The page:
Paphiopedilum or Slipper Orchids

Paphiopedilum or Slipper Orchids
One of your fellow readers asked that I do a column on Paphiopedilum, or Slipper Orchids. These orchids are exceptionally good to grow indoors due to their lower light requirements and generally small size. Here’s a link to the American Orchid Society culture sheet on them.

Slipper Orchids are the most primitive of the orchid family and are found naturally from the Himalayas to New Guinea. They are characterized by the fused lip or labellum which is modified into a pouch-shaped organ. The common name of “Lady’s Slipper” or “Slipper Orchid” comes from this shoe or slipper looking pouch whose purpose is to lure an insect to pollinate the flower. The top petal generally stands up above the rest of the flower giving it an unusual look.

The flowers are generally thick textured and shiny which allows them to last up to three months on the plant. The leaves are relatively heavy, somewhat reminiscent of a Phalaenopsis.

Paphiopedilums are semiterrestrial in nature growing in moss and leaf mold in areas that are relatively moist. They should never be allowed to dry out completely, but do need a porous soil of fine to medium grade bark mixed with perlite and peat. Commercial mixes prepared especially for them are what you should start out with.

Paphiopedilum orchids are divided into two general temperature groupings, warm growers are the mottled-leaf types and the cool growers are generally plain green-leafed. In actuality, they can all be grown together in temperatures in the home. The mottled leaf varieties are handsome plants even when they are not flowering as the leaves are interesting and the plants will form a pleasing mound. They require shaded conditions as can be found in a shaded south window or an east or western exposure.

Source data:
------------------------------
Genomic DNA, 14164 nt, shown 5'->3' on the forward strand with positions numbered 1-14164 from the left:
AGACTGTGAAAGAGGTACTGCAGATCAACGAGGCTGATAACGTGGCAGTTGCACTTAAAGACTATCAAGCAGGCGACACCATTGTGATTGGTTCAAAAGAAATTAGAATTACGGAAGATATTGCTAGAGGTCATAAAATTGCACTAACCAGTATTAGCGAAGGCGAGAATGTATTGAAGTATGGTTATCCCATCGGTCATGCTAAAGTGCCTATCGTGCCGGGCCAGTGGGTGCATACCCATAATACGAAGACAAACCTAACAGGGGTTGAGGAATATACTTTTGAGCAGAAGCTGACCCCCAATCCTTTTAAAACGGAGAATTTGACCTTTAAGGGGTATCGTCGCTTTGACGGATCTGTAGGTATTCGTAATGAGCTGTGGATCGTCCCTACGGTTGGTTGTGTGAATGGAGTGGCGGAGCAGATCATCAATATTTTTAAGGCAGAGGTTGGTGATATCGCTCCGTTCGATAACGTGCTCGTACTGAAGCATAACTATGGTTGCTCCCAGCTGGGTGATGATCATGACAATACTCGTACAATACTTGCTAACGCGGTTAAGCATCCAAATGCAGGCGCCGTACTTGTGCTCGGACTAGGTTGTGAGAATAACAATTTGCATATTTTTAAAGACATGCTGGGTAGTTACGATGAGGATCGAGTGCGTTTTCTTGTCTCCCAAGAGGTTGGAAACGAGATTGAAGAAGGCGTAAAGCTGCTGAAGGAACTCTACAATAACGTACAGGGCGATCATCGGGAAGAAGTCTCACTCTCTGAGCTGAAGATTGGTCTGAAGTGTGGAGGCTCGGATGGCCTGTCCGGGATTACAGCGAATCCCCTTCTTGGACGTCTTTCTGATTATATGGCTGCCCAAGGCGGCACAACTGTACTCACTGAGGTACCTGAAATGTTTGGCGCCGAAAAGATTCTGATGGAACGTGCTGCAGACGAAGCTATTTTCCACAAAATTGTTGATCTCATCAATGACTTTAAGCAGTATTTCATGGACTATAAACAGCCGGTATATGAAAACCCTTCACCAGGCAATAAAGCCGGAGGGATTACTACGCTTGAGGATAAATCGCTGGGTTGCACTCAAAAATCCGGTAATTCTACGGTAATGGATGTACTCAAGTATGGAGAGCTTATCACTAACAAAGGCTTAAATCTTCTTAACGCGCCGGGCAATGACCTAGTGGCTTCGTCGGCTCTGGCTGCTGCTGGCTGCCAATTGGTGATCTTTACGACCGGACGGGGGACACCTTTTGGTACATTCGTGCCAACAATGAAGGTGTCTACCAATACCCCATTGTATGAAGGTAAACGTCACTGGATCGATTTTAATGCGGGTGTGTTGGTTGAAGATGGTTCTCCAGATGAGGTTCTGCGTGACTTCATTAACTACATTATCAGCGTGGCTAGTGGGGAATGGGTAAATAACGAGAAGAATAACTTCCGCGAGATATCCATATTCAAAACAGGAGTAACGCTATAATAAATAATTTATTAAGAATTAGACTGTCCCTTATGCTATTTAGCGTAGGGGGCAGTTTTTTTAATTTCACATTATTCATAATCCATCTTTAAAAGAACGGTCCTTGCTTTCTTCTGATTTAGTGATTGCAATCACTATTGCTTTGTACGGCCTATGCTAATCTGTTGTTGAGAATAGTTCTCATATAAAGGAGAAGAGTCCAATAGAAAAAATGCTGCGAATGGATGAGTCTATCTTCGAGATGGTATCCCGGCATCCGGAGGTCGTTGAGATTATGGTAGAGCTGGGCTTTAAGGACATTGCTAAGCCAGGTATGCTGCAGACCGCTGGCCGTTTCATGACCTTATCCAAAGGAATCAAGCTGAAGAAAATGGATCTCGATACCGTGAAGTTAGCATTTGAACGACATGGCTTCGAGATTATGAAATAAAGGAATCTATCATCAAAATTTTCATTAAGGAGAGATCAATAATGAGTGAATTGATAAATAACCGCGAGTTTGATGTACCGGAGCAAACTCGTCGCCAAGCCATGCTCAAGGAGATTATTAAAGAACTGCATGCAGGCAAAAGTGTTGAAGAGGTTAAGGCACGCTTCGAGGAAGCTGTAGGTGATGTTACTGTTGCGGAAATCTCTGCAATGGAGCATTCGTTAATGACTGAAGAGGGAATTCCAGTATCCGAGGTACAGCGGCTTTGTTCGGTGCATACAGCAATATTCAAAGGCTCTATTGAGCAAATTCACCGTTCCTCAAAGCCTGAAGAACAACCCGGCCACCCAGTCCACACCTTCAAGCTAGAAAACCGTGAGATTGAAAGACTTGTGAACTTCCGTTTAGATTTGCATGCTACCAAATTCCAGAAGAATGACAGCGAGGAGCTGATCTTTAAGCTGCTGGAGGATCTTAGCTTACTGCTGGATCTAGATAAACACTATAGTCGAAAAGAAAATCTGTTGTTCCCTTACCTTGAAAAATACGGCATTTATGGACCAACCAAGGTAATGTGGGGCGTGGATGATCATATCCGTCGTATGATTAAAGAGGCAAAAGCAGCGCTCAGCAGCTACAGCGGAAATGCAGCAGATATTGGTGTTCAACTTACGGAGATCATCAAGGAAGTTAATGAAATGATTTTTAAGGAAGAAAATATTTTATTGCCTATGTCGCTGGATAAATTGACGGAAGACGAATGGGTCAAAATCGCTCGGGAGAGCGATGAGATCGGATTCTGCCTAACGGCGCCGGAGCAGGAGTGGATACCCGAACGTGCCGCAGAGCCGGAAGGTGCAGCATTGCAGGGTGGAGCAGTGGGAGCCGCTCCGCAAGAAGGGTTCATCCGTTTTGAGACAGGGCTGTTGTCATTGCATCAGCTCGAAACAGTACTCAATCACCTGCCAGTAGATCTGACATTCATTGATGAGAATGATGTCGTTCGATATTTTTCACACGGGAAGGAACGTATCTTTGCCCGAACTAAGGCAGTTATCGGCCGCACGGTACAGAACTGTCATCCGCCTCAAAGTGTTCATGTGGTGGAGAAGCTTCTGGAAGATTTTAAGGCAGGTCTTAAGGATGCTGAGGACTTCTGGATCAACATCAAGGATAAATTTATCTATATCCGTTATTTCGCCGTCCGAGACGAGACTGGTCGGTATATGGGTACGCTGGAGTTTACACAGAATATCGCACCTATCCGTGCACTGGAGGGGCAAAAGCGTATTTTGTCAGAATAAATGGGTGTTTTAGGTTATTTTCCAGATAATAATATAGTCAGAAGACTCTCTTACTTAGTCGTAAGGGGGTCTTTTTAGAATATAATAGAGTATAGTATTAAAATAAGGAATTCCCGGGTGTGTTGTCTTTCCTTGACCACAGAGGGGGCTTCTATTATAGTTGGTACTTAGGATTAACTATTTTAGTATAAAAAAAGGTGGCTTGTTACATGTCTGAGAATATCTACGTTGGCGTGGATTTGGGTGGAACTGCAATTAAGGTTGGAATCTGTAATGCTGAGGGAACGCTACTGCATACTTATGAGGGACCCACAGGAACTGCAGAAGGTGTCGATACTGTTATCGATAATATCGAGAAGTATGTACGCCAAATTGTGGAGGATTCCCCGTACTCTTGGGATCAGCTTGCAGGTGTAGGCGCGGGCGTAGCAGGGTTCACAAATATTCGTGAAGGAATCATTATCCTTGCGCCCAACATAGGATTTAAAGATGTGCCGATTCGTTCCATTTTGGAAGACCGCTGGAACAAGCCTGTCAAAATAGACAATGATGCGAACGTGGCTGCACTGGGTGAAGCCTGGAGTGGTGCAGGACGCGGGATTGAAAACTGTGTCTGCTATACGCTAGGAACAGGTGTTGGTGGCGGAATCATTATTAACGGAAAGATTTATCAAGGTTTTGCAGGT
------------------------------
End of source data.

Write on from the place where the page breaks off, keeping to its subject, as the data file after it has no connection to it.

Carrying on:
Humidity of 40 to 50 percent should be provided by growing on humidity trays or tryas with rocks. Be sure that the water does not reach the bottom of the pots since you do not want to rot the roots. Paphiopedilums made wonderful companion plants to Phalaenopsis orchids since they thrive under similar conditions.

Paphiopedilums are not sold commercially as commonly as Phalaenopsis and Dendrobiums at the big hardware stores. However, many nurseries will have them available and all orchid nurseries carry them due to their popularity. Here is a link to my article on Miniature Orchid Series which provides links to several large orchid vendors who have provided good service to me. Please mention that you found their name at BellaOnline.



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Paphiopedilum liemianum

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